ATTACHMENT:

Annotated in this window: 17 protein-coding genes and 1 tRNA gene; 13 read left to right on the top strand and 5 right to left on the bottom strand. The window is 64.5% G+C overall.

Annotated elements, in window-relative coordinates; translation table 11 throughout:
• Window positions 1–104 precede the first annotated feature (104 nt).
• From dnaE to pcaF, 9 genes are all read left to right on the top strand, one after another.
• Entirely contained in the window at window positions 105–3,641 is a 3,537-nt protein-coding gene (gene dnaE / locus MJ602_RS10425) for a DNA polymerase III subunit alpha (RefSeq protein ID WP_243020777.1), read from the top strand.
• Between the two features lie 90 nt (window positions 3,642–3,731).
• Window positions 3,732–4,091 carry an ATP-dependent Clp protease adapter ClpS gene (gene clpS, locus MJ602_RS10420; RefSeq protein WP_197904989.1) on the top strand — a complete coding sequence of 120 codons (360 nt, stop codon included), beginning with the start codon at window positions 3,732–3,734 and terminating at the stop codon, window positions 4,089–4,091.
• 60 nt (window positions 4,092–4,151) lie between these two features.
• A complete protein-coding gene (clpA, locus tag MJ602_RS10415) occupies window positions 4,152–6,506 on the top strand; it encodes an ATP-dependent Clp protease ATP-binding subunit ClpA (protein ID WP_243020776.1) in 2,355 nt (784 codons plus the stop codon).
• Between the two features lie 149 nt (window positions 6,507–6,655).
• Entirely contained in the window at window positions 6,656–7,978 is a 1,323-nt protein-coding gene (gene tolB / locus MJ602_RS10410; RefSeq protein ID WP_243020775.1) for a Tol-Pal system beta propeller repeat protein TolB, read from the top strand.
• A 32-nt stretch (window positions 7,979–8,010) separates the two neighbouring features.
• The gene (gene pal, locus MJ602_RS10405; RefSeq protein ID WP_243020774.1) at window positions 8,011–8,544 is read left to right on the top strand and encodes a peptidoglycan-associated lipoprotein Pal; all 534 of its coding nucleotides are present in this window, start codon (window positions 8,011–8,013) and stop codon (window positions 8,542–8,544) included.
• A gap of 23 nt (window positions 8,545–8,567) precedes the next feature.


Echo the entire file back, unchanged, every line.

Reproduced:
Annotated in this window: 17 protein-coding genes and 1 tRNA gene; 13 read left to right on the top strand and 5 right to left on the bottom strand. The window is 64.5% G+C overall.

Annotated elements, in window-relative coordinates; translation table 11 throughout:
• Window positions 1–104 precede the first annotated feature (104 nt).
• From dnaE to pcaF, 9 genes are all read left to right on the top strand, one after another.
• Entirely contained in the window at window positions 105–3,641 is a 3,537-nt protein-coding gene (gene dnaE / locus MJ602_RS10425) for a DNA polymerase III subunit alpha (RefSeq protein ID WP_243020777.1), read from the top strand.
• Between the two features lie 90 nt (window positions 3,642–3,731).
• Window positions 3,732–4,091 carry an ATP-dependent Clp protease adapter ClpS gene (gene clpS, locus MJ602_RS10420; RefSeq protein WP_197904989.1) on the top strand — a complete coding sequence of 120 codons (360 nt, stop codon included), beginning with the start codon at window positions 3,732–3,734 and terminating at the stop codon, window positions 4,089–4,091.
• 60 nt (window positions 4,092–4,151) lie between these two features.
• A complete protein-coding gene (clpA, locus tag MJ602_RS10415) occupies window positions 4,152–6,506 on the top strand; it encodes an ATP-dependent Clp protease ATP-binding subunit ClpA (protein ID WP_243020776.1) in 2,355 nt (784 codons plus the stop codon).
• Between the two features lie 149 nt (window positions 6,507–6,655).
• Entirely contained in the window at window positions 6,656–7,978 is a 1,323-nt protein-coding gene (gene tolB / locus MJ602_RS10410; RefSeq protein ID WP_243020775.1) for a Tol-Pal system beta propeller repeat protein TolB, read from the top strand.
• A 32-nt stretch (window positions 7,979–8,010) separates the two neighbouring features.
• The gene (gene pal, locus MJ602_RS10405; RefSeq protein ID WP_243020774.1) at window positions 8,011–8,544 is read left to right on the top strand and encodes a peptidoglycan-associated lipoprotein Pal; all 534 of its coding nucleotides are present in this window, start codon (window positions 8,011–8,013) and stop codon (window positions 8,542–8,544) included.
• A gap of 23 nt (window positions 8,545–8,567) precedes the next feature.